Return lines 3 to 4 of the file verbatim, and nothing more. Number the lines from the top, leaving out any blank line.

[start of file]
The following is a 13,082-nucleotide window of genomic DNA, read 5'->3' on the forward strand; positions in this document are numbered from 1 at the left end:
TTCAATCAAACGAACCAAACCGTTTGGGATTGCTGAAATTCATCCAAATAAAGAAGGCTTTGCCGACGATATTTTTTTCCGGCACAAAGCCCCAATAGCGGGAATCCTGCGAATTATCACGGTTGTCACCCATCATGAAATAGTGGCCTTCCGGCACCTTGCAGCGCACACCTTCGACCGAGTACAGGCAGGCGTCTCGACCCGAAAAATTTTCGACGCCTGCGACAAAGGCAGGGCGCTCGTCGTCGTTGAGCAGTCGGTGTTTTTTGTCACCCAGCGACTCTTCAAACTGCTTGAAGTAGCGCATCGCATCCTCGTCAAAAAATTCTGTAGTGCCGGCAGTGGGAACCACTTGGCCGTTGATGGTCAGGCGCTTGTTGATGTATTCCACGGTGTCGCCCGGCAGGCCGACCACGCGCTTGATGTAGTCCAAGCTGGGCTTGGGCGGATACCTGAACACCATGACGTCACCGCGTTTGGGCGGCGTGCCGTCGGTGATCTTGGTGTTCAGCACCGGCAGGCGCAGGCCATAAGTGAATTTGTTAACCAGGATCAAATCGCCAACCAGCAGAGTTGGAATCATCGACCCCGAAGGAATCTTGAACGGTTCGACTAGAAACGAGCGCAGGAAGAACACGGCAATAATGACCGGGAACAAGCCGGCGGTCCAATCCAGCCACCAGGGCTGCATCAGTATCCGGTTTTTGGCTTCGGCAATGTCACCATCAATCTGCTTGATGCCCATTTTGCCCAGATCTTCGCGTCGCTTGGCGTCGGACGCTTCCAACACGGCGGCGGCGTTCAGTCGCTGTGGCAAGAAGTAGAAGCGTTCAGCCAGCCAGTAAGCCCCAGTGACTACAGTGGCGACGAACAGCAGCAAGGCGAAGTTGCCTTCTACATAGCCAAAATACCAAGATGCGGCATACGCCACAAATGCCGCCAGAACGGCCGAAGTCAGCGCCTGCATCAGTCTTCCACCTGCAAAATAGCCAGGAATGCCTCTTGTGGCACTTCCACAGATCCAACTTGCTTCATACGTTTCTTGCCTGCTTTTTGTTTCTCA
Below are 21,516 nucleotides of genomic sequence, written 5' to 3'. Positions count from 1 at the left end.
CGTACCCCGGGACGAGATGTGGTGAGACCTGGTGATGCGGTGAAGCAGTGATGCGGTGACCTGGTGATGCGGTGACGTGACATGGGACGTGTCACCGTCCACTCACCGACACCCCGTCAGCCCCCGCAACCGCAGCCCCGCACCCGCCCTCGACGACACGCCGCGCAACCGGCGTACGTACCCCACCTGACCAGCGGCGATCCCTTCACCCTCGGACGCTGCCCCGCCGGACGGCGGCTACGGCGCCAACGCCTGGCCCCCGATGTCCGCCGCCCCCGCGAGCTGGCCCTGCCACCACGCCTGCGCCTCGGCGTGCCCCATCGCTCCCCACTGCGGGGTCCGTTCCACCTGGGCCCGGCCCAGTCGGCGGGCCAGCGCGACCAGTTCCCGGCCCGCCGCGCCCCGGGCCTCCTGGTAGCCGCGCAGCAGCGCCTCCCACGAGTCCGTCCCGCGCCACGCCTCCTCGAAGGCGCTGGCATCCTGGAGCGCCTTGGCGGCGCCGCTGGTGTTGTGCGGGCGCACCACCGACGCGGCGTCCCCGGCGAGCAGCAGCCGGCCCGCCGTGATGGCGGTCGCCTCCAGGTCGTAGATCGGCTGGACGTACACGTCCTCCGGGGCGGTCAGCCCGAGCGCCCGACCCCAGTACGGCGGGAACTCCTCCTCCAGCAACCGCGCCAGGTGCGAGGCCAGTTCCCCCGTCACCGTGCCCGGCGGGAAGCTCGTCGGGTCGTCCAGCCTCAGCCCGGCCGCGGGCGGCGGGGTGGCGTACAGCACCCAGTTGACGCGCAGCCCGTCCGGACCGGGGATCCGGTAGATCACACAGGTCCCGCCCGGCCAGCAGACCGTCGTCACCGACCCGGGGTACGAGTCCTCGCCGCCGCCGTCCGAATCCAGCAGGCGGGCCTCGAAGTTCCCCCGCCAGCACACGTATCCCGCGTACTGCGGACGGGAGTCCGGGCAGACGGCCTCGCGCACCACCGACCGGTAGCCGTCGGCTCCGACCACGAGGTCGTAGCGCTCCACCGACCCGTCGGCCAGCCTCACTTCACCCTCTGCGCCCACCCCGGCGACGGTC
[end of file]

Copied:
Below are 21,516 nucleotides of genomic sequence, written 5' to 3'. Positions count from 1 at the left end.
CGTACCCCGGGACGAGATGTGGTGAGACCTGGTGATGCGGTGAAGCAGTGATGCGGTGACCTGGTGATGCGGTGACGTGACATGGGACGTGTCACCGTCCACTCACCGACACCCCGTCAGCCCCCGCAACCGCAGCCCCGCACCCGCCCTCGACGACACGCCGCGCAACCGGCGTACGTACCCCACCTGACCAGCGGCGATCCCTTCACCCTCGGACGCTGCCCCGCCGGACGGCGGCTACGGCGCCAACGCCTGGCCCCCGATGTCCGCCGCCCCCGCGAGCTGGCCCTGCCACCACGCCTGCGCCTCGGCGTGCCCCATCGCTCCCCACTGCGGGGTCCGTTCCACCTGGGCCCGGCCCAGTCGGCGGGCCAGCGCGACCAGTTCCCGGCCCGCCGCGCCCCGGGCCTCCTGGTAGCCGCGCAGCAGCGCCTCCCACGAGTCCGTCCCGCGCCACGCCTCCTCGAAGGCGCTGGCATCCTGGAGCGCCTTGGCGGCGCCGCTGGTGTTGTGCGGGCGCACCACCGACGCGGCGTCCCCGGCGAGCAGCAGCCGGCCCGCCGTGATGGCGGTCGCCTCCAGGTCGTAGATCGGCTGGACGTACACGTCCTCCGGGGCGGTCAGCCCGAGCGCCCGACCCCAGTACGGCGGGAACTCCTCCTCCAGCAACCGCGCCAGGTGCGAGGCCAGTTCCCCCGTCACCGTGCCCGGCGGGAAGCTCGTCGGGTCGTCCAGCCTCAGCCCGGCCGCGGGCGGCGGGGTGGCGTACAGCACCCAGTTGACGCGCAGCCCGTCCGGACCGGGGATCCGGTAGATCACACAGGTCCCGCCCGGCCAGCAGACCGTCGTCACCGACCCGGGGTACGAGTCCTCGCCGCCGCCGTCCGAATCCAGCAGGCGGGCCTCGAAGTTCCCCCGCCAGCACACGTATCCCGCGTACTGCGGACGGGAGTCCGGGCAGACGGCCTCGCGCACCACCGACCGGTAGCCGTCGGCTCCGACCACGAGGTCGTAGCGCTCCACCGACCCGTCGGCCAGCCTCACTTCACCCTCTGCGCCCACCCCGGCGACGGTC